"Everybody experiences the same struggle."

By Renee Cherry
Updated: January 23, 2019
Photo: Max Mumby / Indigo / Getty Images

As a member of the royal family, Kate Middleton isn't exactly the most relatable mom out there, as evidenced by how perfectly stylish and put-together she appeared just hours after giving birth (which, as Keira Knightley pointed out in her essay about motherhood, is a B.S. expectation). And, of course, unlike most women, she has practically unlimited resources, including a live-in nanny. But at the end of the day, she's still dealt with a common struggle that resonates with *a lot* of new moms: The stress and pressure that come with parenting once the fresh "new mom" phase ends and support dwindles.

Recently, while meeting with volunteers at Family Action, a London-based charity that provides emotional and financial support to disadvantaged groups across the U.K., the duchess spoke about her experience raising three kids. "Everybody experiences the same struggle," she said. "You get a lot of support with the baby years ... particularly in the early days up to the age of about 1, but after that there isn't a huge amount-lots of books to read." In other words, while the self-help books abound, there's not always someone to call to provide helpful advice for both the little and big stressors that arise. (Related: Serena Williams Opens Up About Her New-Mom Emotions and Self Doubt)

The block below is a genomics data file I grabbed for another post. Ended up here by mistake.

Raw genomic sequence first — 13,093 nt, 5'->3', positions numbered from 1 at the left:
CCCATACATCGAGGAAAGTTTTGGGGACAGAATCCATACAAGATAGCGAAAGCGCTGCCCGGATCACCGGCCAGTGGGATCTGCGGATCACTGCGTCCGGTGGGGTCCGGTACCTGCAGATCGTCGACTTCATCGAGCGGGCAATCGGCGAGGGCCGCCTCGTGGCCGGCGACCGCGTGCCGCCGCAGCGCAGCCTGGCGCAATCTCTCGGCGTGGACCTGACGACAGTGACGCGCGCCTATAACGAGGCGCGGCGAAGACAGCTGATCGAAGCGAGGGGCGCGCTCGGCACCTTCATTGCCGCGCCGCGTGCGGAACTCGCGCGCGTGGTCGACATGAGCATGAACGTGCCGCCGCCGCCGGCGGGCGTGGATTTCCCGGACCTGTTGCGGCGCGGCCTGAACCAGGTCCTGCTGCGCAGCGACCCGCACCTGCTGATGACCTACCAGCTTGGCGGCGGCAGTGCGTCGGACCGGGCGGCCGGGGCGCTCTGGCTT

That challenge sparked Middleton to help the charity launch "FamilyLine," a free helpline that uses a network of volunteers to provide struggling parents and caregivers with a listening ear, or to help answer parenting questions. During the visit, Middleton spoke with young caregivers about the stress of balancing school and caring for their family members, as well as with volunteers involved in the project.

Since becoming a royal, Middleton has made improving mental health resources a central part of her work. In 2016, she starred in a mental health PSA with Princes William and Harry. She's also helped to point out the importance of teaching kids about mental health and the high rate of postpartum depression and the "baby blues." Middleton may or may not be relatable when it comes to #momprobs, but she's definitely helped draw attention to an issue that affects many.

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